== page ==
Happy New Year! It’s hard to believe already a week has passed since Christmas. As I wrote about on Christmas Eve, few times of year are as filled with food tradition as this. Christmas morning, as usual, we enjoyed a breakfast of mock cake, a Polish sweet bread with a poppy seed filling. But as the new year approached, I found myself compelled—with Kelli—to make another traditional Christmas treat, even though the holiday was now behind us: struffoli.
Struffoli are an Italian Christmas tradition, small balls of deep-fried dough, either mounded or formed into a wreath, drizzled with a honey sauce, and usually decorated with multicolored sprinkles. It’s been—without exaggeration—over two decades since I’ve had it, since long before I went gluten-free in 2007.
My great aunt Josie, my Sicilian-American grandfather’s sister, made our struffoli each year. Some say that what makes struffoli such an important Italian family Christmas tradition is that the whole family works to roll the balls of dough. But I remember its importance differently. Struffoli brought our family together, not rolling the balls of dough, but sitting around the dining room table at my grandparents’ house, everyone pulling off the little balls to eat. I can picture the struffoli on the table, though so much time has passed that I have only the faintest memory of what it tasted like.
I can’t say exactly when or why the struffoli faded from our family’s Christmas table. I suspect it was Aunt Josie’s passing many years ago. But for whatever reason—perhaps the imminent arrival of our third child, or the emphasis we gave this most recent Advent season on spending quality time with our girls doing family activities—I feel deeply driven to bring the struffoli back and keep it around for years to come.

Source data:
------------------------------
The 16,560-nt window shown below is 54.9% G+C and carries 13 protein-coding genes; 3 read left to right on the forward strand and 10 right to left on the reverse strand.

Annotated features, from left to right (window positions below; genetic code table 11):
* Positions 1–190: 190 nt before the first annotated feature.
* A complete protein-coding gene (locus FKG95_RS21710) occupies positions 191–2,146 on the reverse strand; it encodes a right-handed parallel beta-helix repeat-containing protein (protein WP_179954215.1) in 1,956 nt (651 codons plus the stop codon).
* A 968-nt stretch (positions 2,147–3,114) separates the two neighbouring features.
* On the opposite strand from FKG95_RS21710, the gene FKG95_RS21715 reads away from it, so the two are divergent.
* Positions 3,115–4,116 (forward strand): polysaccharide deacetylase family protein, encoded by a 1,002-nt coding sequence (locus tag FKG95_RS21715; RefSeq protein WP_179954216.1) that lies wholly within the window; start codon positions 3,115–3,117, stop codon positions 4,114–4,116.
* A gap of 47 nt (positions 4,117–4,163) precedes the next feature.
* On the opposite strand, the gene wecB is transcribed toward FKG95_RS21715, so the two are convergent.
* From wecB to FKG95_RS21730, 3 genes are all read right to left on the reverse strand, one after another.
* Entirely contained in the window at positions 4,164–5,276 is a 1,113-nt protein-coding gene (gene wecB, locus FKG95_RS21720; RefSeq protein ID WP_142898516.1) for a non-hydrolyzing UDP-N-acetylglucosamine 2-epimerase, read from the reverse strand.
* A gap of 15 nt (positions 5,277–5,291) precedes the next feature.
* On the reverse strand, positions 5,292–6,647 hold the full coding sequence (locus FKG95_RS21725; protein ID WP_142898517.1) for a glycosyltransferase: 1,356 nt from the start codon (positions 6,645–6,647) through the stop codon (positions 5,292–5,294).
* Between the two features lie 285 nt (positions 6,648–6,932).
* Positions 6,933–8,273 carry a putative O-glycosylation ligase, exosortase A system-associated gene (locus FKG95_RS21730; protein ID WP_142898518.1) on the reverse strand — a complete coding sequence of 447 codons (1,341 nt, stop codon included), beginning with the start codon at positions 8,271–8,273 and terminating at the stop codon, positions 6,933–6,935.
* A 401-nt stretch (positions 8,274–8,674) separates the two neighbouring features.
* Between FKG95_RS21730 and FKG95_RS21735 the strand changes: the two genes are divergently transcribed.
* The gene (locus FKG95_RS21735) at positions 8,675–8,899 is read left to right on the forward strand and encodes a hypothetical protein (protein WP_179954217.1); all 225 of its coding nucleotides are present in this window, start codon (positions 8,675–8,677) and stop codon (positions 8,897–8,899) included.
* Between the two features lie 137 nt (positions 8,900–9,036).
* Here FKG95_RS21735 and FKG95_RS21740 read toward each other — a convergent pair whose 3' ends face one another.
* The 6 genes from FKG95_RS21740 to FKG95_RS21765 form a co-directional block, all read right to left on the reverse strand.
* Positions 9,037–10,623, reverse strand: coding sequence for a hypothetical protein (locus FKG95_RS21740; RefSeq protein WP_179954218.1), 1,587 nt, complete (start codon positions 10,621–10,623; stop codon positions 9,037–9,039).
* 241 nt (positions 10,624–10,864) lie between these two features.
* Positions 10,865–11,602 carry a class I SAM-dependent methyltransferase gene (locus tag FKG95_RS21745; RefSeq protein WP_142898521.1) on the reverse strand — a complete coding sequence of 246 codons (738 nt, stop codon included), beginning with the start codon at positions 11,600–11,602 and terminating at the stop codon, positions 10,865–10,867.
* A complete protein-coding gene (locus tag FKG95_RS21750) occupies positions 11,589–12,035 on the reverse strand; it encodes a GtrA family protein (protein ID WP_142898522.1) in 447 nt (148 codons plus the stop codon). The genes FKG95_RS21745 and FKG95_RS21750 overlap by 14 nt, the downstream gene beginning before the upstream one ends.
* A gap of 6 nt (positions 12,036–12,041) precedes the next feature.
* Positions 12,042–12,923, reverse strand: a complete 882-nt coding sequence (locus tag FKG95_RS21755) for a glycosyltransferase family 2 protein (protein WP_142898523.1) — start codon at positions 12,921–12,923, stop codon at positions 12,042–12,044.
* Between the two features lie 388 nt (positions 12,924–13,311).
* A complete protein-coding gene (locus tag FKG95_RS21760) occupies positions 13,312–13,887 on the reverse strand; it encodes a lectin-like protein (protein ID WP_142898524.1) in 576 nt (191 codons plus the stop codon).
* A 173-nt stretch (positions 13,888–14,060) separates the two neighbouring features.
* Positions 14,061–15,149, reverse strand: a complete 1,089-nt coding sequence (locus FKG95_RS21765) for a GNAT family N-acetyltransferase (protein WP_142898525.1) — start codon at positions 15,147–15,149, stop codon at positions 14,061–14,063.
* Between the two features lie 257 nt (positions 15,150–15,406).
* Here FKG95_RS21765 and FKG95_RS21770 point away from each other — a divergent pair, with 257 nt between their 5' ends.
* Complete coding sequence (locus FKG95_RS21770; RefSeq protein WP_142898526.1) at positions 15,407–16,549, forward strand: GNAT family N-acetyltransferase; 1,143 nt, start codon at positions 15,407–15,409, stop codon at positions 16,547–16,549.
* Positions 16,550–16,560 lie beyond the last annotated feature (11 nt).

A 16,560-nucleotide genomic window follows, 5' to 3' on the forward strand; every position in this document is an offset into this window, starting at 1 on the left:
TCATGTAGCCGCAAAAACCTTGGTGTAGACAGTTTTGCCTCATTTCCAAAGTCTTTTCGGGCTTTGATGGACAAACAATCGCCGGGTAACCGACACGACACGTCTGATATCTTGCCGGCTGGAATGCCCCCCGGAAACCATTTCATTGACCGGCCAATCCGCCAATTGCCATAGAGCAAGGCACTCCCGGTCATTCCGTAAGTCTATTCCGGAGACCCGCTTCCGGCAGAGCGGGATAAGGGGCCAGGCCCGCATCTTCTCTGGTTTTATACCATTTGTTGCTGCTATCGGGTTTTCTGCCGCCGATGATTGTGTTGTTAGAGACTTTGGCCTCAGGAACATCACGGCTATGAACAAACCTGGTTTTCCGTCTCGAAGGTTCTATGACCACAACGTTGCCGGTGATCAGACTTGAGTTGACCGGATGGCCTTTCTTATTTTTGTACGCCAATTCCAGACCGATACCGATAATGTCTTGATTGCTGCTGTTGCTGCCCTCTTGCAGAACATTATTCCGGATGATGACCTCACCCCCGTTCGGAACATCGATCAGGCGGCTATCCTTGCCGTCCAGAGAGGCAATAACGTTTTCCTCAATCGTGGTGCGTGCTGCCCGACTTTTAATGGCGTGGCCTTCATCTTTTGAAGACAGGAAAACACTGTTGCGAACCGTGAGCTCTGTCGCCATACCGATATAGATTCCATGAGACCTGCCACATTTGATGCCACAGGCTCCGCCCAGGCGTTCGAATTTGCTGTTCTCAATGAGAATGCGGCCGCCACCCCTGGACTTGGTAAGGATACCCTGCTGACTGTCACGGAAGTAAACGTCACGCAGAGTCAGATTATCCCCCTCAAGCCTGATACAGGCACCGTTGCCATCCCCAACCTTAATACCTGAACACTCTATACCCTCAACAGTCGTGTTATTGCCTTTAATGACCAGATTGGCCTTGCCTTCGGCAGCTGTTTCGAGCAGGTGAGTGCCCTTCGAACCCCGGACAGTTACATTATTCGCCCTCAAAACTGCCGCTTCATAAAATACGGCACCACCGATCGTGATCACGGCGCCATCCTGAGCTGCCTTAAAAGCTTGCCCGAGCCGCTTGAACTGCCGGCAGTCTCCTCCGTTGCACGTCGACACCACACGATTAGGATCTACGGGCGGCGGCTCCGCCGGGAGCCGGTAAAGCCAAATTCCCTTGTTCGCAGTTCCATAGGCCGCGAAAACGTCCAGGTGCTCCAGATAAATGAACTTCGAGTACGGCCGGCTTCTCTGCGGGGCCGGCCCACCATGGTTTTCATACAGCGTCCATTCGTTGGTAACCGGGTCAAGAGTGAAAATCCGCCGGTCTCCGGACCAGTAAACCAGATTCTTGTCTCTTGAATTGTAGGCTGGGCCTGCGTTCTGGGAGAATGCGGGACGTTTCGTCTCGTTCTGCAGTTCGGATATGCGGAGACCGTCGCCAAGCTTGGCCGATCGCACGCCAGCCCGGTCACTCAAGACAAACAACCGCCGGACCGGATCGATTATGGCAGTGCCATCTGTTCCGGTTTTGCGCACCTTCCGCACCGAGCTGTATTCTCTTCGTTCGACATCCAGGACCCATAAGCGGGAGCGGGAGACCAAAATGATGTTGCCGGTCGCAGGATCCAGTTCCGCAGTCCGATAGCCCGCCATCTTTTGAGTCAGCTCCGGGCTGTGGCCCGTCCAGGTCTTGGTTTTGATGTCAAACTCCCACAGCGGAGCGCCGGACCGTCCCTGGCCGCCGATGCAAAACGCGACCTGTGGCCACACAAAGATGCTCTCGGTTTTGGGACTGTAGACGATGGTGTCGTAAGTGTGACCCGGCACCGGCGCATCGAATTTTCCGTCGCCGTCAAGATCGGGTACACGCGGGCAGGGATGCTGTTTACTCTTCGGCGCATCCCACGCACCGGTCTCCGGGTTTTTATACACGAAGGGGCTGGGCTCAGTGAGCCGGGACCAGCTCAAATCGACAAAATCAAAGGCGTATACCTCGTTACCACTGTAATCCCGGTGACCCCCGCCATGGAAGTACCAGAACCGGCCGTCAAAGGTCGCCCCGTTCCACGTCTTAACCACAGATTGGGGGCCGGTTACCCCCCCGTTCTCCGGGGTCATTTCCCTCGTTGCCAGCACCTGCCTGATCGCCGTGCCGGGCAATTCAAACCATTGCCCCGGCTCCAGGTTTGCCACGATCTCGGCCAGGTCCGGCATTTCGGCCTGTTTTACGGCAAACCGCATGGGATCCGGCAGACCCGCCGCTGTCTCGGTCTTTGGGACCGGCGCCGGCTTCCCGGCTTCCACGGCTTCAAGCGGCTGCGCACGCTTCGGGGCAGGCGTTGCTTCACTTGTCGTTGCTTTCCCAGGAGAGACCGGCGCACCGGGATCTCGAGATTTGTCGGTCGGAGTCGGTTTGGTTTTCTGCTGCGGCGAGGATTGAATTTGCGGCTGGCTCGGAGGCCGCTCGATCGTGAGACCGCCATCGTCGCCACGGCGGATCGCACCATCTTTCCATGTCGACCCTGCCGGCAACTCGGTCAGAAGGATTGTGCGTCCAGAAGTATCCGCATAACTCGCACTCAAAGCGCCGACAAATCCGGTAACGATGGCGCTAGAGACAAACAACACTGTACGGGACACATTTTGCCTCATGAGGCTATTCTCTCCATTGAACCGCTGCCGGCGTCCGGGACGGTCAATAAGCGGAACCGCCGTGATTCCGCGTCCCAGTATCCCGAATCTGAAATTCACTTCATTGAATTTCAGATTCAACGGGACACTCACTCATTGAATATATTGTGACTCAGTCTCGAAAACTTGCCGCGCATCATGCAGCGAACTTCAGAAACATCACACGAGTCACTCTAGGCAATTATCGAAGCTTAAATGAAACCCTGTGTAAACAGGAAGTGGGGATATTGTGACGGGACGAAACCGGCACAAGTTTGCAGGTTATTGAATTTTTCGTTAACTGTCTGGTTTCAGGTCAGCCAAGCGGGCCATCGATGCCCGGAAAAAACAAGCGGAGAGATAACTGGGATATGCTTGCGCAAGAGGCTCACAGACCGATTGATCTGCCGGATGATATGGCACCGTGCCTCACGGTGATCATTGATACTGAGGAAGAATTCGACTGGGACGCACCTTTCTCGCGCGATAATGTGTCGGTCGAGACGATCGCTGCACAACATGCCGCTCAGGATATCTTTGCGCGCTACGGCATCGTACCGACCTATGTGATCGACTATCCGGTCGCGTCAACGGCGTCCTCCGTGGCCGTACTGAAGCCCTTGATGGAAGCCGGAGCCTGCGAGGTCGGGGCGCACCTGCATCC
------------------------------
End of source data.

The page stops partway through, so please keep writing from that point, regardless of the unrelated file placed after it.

Of course, this time around we’re coming at it with gluten-free eyes, but are happy to report that our first attempt was a resounding success. I can’t say we won’t improve upon it in future years, but for an initial attempt, it’s pretty darned good. The dough has both orange and lemon zest in it, plus some arancino, a Italian orange dessert liqueur we picked up in Cinque Terre during out time in Italy in September. The honey sauce, for its part, has some fresh-squeezed lemon juice. The result is a delightfully bright-flavored dessert that’s everything a good struffoli should be.
Makes 1 large plate
1 1/2 cups (188 g) Artisan Gluten-Free Flour Blend
Zest of 1 lemon
Zest of 1/2 orange
3 tbsp sugar
1/4 tsp GF baking powder
1/2 tsp salt
4 tbsp (1/2 stick) butter, cut into pieces
1 tbsp arancino (or limoncello or white wine)
1 tsp GF pure vanilla extract
2 liters frying oil
1 cup honey
1 tbsp lemon juice
1. Add the flour, lemon zest, orange zest, sugar, baking powder, and salt to a food processor and pulse to combine.
2. Add the butter and pulse until incorporated into the flour mixture.
3. Add the eggs, arancino, and vanilla and pulse until a smooth, wet dough forms.
4. Bring the oil up to 375 degrees F in a saucepot.
5. Place the batter in a pastry bag with an open, round tip that is about 1/4″ in diameter (or plastic zip-top bag with the corner cut off).
6. Dust a large plate with additional flour and pipe almond-sized pieces of dough onto the flour using a knife to separate the dough off the tip of the bag. Dust the pieces of dough with flour to coat, place in a fine mesh colander/strainer, and shake to remove any excess flour.
7. Fry the dough pieces in batches for 2 minutes, until golden brown, and remove to drain on a paper towel.
8. Repeat steps 6 and 7 until all of the dough is fried.
9. In a large skillet heat the honey and lemon juice, stirring until the mixture is warm and fluid. Remove from the heat, add the fried dough, and toss to coat.
10. Place the dough and any remaining honey onto a plate and sprinkle with multi-colored sprinkles.
–Pete (and Kelli)